Defying the Hysterics, Mexico Starts Caving to Trump's Tariff Threats

Members of a US-bound migrant caravan stand on a road after federal police briefly blocked their way outside the town of Arriaga, Saturday, Oct. 27, 2018. Hundreds of Mexican federal officers carrying plastic shields had blocked the caravan from advancing toward the United States, after several thousand of the migrants turned down the chance to apply for refugee status and obtain a Mexican offer of benefits. (AP Photo/Rodrigo Abd)

Mexican federal police in riot gear receive instructions at the border crossing between Guatemala and Mexico, in Ciudad Hidalgo, Mexico, Friday, Oct. 19, 2018. Members of a 3,000-strong migrant caravan have massed in this Guatemalan border town across the muddy Suchiate River from Mexico, as U.S. President Donald Trump threatens retaliation if they continue toward the United States. (AP Photo/Moises Castillo)


I’ve been critical of Trump’s trade policies at times. My instinct is to oppose tariffs, especially if they are targeted to benefit certain industries at the expense of consumers and other workers. For example, I don’t think Pennsylvania residents are inherently more entitled to steel manufacturing jobs than any other American. Trump’s messaging can often be confusing and that’s been part of the issue. Tariffs as leverage are good. Tariffs as a means to their own end are inevitably harmful.

Despite my prior concerns, at some point I made the decision that I was done reacting rashly toward the President’s trade policy. I found much of the hysteria on the right over every new rumor of a tariff to be tedious and an overreaction. The economy is not going to crash because your Chipotle burrito might cost $0.05 more and even dealing with the bigger items, we were actually talking small fractions of the overall price being affected. One could certainly argue that even small increases are worthy of disapproval and harmful, but the constant preaching of Armageddon is all just a bit much.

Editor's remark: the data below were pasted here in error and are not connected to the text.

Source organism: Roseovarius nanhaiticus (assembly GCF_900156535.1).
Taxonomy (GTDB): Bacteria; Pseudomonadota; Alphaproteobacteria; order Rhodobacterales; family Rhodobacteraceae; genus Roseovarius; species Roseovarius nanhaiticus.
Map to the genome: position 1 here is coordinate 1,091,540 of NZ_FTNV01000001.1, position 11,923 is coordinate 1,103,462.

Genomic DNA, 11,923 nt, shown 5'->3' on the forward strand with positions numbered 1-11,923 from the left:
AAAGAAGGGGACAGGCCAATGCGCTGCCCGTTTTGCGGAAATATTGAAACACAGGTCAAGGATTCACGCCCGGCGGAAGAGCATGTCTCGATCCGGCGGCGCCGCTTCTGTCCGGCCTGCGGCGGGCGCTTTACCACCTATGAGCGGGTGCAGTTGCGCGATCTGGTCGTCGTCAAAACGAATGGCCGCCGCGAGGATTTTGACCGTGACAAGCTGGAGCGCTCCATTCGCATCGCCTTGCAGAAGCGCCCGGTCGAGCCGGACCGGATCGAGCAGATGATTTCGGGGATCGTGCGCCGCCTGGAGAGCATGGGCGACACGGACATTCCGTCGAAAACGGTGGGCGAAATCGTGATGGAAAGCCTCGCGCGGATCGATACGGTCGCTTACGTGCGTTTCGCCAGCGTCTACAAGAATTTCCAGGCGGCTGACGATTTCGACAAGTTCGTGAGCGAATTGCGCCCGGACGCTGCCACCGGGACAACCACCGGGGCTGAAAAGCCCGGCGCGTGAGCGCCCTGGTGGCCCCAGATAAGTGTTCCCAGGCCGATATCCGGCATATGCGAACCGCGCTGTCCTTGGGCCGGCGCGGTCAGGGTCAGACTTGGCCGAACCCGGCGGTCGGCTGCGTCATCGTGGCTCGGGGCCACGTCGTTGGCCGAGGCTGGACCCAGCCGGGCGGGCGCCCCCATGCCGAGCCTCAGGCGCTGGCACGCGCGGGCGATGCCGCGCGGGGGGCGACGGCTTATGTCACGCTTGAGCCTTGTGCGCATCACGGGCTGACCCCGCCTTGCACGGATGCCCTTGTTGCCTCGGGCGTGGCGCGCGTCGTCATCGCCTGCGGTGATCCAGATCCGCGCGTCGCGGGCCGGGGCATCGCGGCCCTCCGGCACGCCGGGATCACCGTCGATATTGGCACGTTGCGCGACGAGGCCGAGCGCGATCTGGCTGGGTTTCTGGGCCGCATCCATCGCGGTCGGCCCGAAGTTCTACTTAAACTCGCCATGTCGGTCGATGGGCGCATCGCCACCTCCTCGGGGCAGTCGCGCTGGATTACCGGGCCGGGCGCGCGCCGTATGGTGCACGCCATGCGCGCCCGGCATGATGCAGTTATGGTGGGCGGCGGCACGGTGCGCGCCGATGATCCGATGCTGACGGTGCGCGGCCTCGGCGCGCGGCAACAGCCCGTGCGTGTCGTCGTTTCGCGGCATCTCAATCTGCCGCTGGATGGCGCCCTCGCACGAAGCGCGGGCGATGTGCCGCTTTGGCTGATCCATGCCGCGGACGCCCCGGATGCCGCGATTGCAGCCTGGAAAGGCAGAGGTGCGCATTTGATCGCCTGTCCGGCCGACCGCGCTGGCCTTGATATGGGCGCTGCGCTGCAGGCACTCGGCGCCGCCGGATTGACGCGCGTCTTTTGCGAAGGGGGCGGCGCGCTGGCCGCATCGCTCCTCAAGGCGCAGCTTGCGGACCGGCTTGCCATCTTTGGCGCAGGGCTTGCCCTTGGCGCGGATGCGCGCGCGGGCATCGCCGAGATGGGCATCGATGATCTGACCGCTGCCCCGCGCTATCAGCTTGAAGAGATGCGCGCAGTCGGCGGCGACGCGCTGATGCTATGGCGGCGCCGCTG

I say all that to say that when President Trump announced new tariff threats toward Mexico in order to get them to help with illegal immigration, I took a wait and see approach. It was clear to me that this was a leverage play and that Mexico had far more to lose than we did. I opined at the time that I doubted they’d ever even go into effect.

I may end up being right because Mexico is currently in the process of caving to Trump’s demands.


This follows reports that Mexico is already beefing up its southern border.

Mexican soldiers, armed police and migration officials blocked hundreds of migrants after they crossed the border from Guatemala in a caravan into southern Mexico on Wednesday, and detained dozens of them, a witness from a migrant aid group and an official said.

The Mexican response in the border town of Metapa, which included dozens of soldiers, marked a toughening of the government’s efforts to curb the flow of mainly Central American migrants, said Salva Cruz, a coordinator with Fray Matias de Cordova.

“That many sailors and military police, yes, it’s new,” Cruz said, by WhatsApp, from Metapa, in the southern border state of Chiapas, where the vast majority of migrants cross into Mexico.

Things are moving quickly and there’s still a lot up in the air but what’s clear is that Mexico got the message.


They have no desire to take the hit when they so heavily rely on exports to the U.S. for their economic stability. In the past, the Mexicans have rebuffed signing a “safe 3rd country” agreement with us. We have such an agreement with Canada already. What it does is say that migrants (they aren’t technically illegal aliens yet) must make their asylum claims in the first country they arrive in that isn’t their own. Guatemalans must do so in Mexico while Hondurans would do so in Guatemala, etc.

This helps stem the flow of “asylum shopping,” where migrants pass up perfectly safe offers of asylum in order to get to the U.S. for economic reasons. Asylum is not an ticket to try to find the best situation possible. It’s there to mitigate life threatening situations.

Now, Mexico and Guatemala are working with us to setup proper asylum procedures. This saves thousands of people from making a dangerous 2,000 mile trip that is completely unjustified and unnecessary.

The news has some conservatives changing their tune on the whole ordeal.

Good for Shapiro. One of the reasons I enjoy his material is that he does his best to be an honest broker. He’s willing to admit he was wrong here when a lot of other “conservative” voices wouldn’t do so.

If I’m Donald Trump, I take this deal or something close to it. There’s only so much Mexico can do and these latest terms seem like a max effort to me. It’s unrealistic to think they can actually stop all migrant flows to the the U.S. but if they are willing to help us enforce logical asylum policies and send thousands of troops to their southern border, that’s a big win for the President.


Even if a deal is struck in the next few days, one thing is certain. Democrats will oppose it because the goal for them has never been to stop illegal immigration or secure the border. They want these people making the inhumane journey at the behest of the cartels because they see them as political leverage. No doubt some liberal judge will attempt to get involved here as well.

Regardless, it appears that Trump’s leverage play has worked and perhaps that’ll earn him a little more benefit of the doubt next time. Ah, who am I kidding?


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